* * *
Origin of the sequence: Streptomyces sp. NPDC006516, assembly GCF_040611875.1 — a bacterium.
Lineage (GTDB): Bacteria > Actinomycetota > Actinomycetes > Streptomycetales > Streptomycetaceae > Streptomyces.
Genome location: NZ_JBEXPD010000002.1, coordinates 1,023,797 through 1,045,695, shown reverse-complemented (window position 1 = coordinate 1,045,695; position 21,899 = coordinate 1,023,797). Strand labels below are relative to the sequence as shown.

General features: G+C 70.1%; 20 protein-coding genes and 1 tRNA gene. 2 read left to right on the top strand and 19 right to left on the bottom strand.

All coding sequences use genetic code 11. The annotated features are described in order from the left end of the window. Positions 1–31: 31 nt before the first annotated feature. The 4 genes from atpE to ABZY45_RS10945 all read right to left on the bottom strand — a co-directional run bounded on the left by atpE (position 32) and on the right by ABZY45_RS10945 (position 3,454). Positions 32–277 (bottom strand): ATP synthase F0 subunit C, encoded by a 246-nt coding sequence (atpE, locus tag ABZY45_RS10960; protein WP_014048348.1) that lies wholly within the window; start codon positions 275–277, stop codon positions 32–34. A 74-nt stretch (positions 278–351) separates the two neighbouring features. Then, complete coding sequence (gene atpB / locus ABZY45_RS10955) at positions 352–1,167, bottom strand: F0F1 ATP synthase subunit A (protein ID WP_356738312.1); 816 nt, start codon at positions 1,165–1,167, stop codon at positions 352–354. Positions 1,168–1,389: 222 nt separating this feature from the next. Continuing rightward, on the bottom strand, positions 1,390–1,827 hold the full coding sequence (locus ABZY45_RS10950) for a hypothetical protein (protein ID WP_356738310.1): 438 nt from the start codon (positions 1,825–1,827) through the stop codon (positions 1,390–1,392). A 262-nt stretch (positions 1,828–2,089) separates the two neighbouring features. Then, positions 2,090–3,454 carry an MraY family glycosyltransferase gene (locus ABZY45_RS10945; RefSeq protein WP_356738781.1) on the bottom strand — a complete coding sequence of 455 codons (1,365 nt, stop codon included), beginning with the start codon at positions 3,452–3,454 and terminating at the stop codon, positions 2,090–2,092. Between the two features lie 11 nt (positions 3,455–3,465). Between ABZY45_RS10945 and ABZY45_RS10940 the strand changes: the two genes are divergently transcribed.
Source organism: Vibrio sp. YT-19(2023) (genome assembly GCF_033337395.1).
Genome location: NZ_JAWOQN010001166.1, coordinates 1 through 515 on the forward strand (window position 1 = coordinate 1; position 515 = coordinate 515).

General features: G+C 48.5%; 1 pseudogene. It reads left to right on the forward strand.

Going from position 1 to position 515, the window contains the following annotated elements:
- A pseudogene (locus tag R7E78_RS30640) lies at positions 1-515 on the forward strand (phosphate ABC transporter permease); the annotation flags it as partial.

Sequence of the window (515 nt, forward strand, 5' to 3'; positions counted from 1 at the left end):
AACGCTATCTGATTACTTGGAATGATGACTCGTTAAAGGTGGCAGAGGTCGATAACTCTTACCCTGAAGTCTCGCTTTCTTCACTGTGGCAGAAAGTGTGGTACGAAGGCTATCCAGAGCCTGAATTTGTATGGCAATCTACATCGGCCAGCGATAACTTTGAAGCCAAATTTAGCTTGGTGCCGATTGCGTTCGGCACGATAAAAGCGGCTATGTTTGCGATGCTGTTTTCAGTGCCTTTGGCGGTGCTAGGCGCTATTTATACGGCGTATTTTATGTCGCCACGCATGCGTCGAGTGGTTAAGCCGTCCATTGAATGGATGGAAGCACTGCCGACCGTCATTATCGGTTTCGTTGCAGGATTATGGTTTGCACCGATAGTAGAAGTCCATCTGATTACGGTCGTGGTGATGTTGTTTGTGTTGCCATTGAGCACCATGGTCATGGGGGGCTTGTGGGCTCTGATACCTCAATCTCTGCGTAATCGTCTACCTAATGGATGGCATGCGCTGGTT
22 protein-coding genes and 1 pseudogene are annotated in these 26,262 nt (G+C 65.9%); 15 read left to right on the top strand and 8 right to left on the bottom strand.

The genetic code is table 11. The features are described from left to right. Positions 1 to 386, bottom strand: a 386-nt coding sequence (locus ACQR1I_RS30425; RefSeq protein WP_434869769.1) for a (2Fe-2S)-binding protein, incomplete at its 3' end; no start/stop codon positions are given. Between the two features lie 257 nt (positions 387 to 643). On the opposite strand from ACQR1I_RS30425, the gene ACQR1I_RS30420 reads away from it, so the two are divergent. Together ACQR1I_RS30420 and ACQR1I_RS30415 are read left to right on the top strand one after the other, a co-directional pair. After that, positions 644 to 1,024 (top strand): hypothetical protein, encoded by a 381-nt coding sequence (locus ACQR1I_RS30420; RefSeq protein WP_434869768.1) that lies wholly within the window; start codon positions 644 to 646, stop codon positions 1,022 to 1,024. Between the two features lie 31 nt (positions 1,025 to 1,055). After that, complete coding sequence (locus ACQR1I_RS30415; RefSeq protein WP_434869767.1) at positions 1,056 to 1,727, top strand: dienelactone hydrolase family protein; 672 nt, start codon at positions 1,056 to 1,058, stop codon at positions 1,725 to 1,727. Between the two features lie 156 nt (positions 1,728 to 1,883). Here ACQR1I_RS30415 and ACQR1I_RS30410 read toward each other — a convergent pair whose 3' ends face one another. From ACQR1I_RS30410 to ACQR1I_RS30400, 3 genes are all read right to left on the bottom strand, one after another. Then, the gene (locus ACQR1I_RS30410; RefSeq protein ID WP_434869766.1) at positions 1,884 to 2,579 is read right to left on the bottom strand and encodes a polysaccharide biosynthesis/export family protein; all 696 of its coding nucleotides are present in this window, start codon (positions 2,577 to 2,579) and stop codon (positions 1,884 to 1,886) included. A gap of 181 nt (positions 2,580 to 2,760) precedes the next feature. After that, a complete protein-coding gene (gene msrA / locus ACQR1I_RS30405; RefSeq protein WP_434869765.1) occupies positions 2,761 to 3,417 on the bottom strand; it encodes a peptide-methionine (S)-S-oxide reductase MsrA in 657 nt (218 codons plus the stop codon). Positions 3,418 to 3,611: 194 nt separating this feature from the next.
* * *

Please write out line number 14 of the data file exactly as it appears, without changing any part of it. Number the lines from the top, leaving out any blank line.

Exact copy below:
The genetic code is table 11. The features are described from left to right. Positions 1 to 386, bottom strand: a 386-nt coding sequence (locus ACQR1I_RS30425; RefSeq protein WP_434869769.1) for a (2Fe-2S)-binding protein, incomplete at its 3' end; no start/stop codon positions are given. Between the two features lie 257 nt (positions 387 to 643). On the opposite strand from ACQR1I_RS30425, the gene ACQR1I_RS30420 reads away from it, so the two are divergent. Together ACQR1I_RS30420 and ACQR1I_RS30415 are read left to right on the top strand one after the other, a co-directional pair. After that, positions 644 to 1,024 (top strand): hypothetical protein, encoded by a 381-nt coding sequence (locus ACQR1I_RS30420; RefSeq protein WP_434869768.1) that lies wholly within the window; start codon positions 644 to 646, stop codon positions 1,022 to 1,024. Between the two features lie 31 nt (positions 1,025 to 1,055). After that, complete coding sequence (locus ACQR1I_RS30415; RefSeq protein WP_434869767.1) at positions 1,056 to 1,727, top strand: dienelactone hydrolase family protein; 672 nt, start codon at positions 1,056 to 1,058, stop codon at positions 1,725 to 1,727. Between the two features lie 156 nt (positions 1,728 to 1,883). Here ACQR1I_RS30415 and ACQR1I_RS30410 read toward each other — a convergent pair whose 3' ends face one another. From ACQR1I_RS30410 to ACQR1I_RS30400, 3 genes are all read right to left on the bottom strand, one after another. Then, the gene (locus ACQR1I_RS30410; RefSeq protein ID WP_434869766.1) at positions 1,884 to 2,579 is read right to left on the bottom strand and encodes a polysaccharide biosynthesis/export family protein; all 696 of its coding nucleotides are present in this window, start codon (positions 2,577 to 2,579) and stop codon (positions 1,884 to 1,886) included. A gap of 181 nt (positions 2,580 to 2,760) precedes the next feature. After that, a complete protein-coding gene (gene msrA / locus ACQR1I_RS30405; RefSeq protein WP_434869765.1) occupies positions 2,761 to 3,417 on the bottom strand; it encodes a peptide-methionine (S)-S-oxide reductase MsrA in 657 nt (218 codons plus the stop codon). Positions 3,418 to 3,611: 194 nt separating this feature from the next.